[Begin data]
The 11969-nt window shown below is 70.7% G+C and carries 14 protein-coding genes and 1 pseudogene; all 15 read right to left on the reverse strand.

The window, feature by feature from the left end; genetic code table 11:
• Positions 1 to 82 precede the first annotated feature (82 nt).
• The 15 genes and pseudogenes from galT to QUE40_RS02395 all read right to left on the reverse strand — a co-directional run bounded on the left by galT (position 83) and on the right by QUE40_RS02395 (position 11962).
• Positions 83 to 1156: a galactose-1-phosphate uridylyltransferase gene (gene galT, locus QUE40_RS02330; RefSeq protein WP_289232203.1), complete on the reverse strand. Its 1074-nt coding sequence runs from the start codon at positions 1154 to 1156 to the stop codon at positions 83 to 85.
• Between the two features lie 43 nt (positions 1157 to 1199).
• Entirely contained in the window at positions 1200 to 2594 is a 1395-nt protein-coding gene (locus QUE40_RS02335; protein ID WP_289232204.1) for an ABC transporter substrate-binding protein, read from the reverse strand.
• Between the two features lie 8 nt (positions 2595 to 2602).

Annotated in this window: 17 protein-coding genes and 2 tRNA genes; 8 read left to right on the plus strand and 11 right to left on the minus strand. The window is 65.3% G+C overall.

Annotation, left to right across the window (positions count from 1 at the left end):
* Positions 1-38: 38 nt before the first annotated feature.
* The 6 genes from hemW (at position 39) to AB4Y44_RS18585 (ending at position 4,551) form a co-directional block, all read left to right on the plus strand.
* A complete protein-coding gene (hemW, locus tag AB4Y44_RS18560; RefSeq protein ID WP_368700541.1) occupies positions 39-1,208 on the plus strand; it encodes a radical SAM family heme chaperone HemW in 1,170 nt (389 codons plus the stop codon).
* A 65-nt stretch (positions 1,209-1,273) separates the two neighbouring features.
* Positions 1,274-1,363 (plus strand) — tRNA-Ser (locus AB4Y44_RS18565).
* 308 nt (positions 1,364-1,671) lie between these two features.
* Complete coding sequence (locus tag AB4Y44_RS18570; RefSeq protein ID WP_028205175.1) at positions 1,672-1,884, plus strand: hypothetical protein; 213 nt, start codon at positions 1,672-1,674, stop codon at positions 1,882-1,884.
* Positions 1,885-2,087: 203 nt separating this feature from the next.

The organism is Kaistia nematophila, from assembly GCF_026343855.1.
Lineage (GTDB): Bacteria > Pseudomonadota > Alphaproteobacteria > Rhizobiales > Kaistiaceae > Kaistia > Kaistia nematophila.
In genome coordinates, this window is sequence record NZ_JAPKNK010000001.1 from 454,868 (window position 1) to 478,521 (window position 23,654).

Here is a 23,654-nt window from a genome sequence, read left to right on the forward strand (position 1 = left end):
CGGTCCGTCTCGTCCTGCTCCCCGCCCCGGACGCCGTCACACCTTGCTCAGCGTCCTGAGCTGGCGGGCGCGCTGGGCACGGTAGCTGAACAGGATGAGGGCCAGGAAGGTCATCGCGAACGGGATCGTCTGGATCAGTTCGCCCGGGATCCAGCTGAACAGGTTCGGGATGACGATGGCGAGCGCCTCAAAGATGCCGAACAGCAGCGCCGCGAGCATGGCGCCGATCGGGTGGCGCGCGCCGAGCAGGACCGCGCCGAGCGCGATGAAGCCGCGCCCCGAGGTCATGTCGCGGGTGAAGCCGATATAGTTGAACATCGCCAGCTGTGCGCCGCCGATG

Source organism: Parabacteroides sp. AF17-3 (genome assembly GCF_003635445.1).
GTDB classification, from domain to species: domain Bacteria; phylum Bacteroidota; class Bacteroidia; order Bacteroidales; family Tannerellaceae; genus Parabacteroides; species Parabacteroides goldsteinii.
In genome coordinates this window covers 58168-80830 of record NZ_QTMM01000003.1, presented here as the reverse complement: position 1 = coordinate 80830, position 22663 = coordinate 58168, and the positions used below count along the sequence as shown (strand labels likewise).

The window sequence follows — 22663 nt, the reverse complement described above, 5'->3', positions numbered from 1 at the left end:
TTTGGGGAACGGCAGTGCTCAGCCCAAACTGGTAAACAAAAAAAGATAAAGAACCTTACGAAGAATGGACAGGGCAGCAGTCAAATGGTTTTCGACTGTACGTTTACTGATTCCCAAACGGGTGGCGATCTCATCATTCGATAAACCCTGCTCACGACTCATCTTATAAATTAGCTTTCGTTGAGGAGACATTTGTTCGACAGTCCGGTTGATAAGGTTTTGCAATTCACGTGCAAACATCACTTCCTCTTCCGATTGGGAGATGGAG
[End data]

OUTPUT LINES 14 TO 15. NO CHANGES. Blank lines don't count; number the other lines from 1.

* A 65-nt stretch (positions 1,209-1,273) separates the two neighbouring features.
* Positions 1,274-1,363 (plus strand) — tRNA-Ser (locus AB4Y44_RS18565).